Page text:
We used to have a joke that spray paint was fucking up our memories. A few weeks ago, Mario called me with a new joke. "It wasn't the memory, it was the bladder," he said. "About a year ago I started noticing I had to use the washroom more often. Before I learned to control it, I would urinate in bed even. It kept getting worse. Now, I can't drink anything for two hours before I go to bed. I pee once before bed, then I have to get up again twice during the night"
The neurotoxins in spray paint have damaged the part of Mario's brain which produces hormones to control his bladder. The label on any spray can will tell you it can also damage the immune and nervous system, kidney, liver and lungs - the same is true for a lot of markers.
Anyone who's gone piecing has felt the slight dizziness, and loss of appetite. Some of us get headaches and nausea. I personally get muscle spasms and my hair is starting to go (one of four writers I know who're early balding). In the long run, who knows? Spray paint could be our Asbestos, our AIDS.
Coincidentally, I have a second friend named Mario. This Mario lives on the West Side, and he's at least as much of a graffiti head as the first Mario. He paints at least as much as the first Mario, and has at least as many problems. "All my life, I never used to pick my nose," he told me recently. "Then in 1988, I started having to pick my nose all the time, getting paint-colored snot, scratchy throat, wheezing. Then one time, I did this real big production and I coughed up blood. After that I lost my voice for like a week. Dude, I was scared. I didn't want anybody to know. The doctor told me don't spray paint no more. I kept doing it, and my symptoms kept getting worse. I stutter... I get a tightness in my eye, twitches in my wrist... Dude, I get major, major headaches... The worst part is, I feel like I'm getting stupider; I can't articulate myself as well as I used to be able to... I think I'm addicted to doing graffiti, I fiend for it. Graffiti is my life. I feel like I might have to die for it."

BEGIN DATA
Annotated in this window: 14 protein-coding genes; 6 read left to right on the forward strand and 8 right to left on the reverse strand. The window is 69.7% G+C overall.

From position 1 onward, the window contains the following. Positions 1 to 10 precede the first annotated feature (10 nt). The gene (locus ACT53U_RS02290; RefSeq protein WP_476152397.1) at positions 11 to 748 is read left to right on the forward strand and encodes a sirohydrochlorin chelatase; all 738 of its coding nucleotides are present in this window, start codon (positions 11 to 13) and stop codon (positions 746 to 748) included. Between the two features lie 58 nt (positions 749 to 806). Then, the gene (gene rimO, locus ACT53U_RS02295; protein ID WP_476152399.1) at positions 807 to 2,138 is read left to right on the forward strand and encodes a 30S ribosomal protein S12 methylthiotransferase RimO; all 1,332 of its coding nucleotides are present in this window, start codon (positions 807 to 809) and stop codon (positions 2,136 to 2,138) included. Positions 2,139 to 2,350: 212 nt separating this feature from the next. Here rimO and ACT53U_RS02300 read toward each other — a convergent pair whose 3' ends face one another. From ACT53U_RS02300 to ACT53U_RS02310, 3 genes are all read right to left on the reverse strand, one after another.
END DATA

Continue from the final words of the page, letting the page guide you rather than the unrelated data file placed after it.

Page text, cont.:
I have to admit, death by graffiti sounds like an honorable way to go out. I dream of it myself. But isn't that giving up at the game, copping out at the challenge of life: the challenge to be stronger, smarter, healthier, better than we thought we could be. The challenge to survive.
Mario, I don't want to visit you in the hospital or at the cemetery, and I don't want you to visit me there. Sometime in life, I too may have to cough up blood, lose my hair, or to lose my mind because of the painting I've done. But I ain't going out like no sucker.
When I use spray paint, I do everything to dilute the toxins and keep them out of my body. I eat before and after painting, use the wind to avoid inhaling fumes, steer clear of other toxins, refuse to paint indoors, and refuse to go out unless I really care about the piece. Most of all, I wear gloves and a mask, changing the filters regularly. I'm wearing that fucker right now. Please wear your mask too, Mario. Both of you. that shit ain't funny no more."
Taken from "Bomb The Suburbs - revised second edition", by William Upski Wimsatt, published by The Subway And Elevated Press Company. 1994. ISBN:0-964-38550-3. The book costs about $8, and can be ordered from: Softskull Press. While you're there, get Upski's No More Prisons, which is one of the most inspiring books you'll ever read. Read the first 4 chapters online there.
More tips thanks to geargirl: Drink milk before and after [we're not sure, but we think it might help restore your Ph balance]. Wear eye protection if you can, especially when working indoors, because professional spray painters sometimes suffer permanent eye damage. Also, if your back hurts, it could be kidneys that are overworked processing toxins. [Drink lots of water before, during, and after painting, to help them out.]
DESIGN NECK/CNS 4.97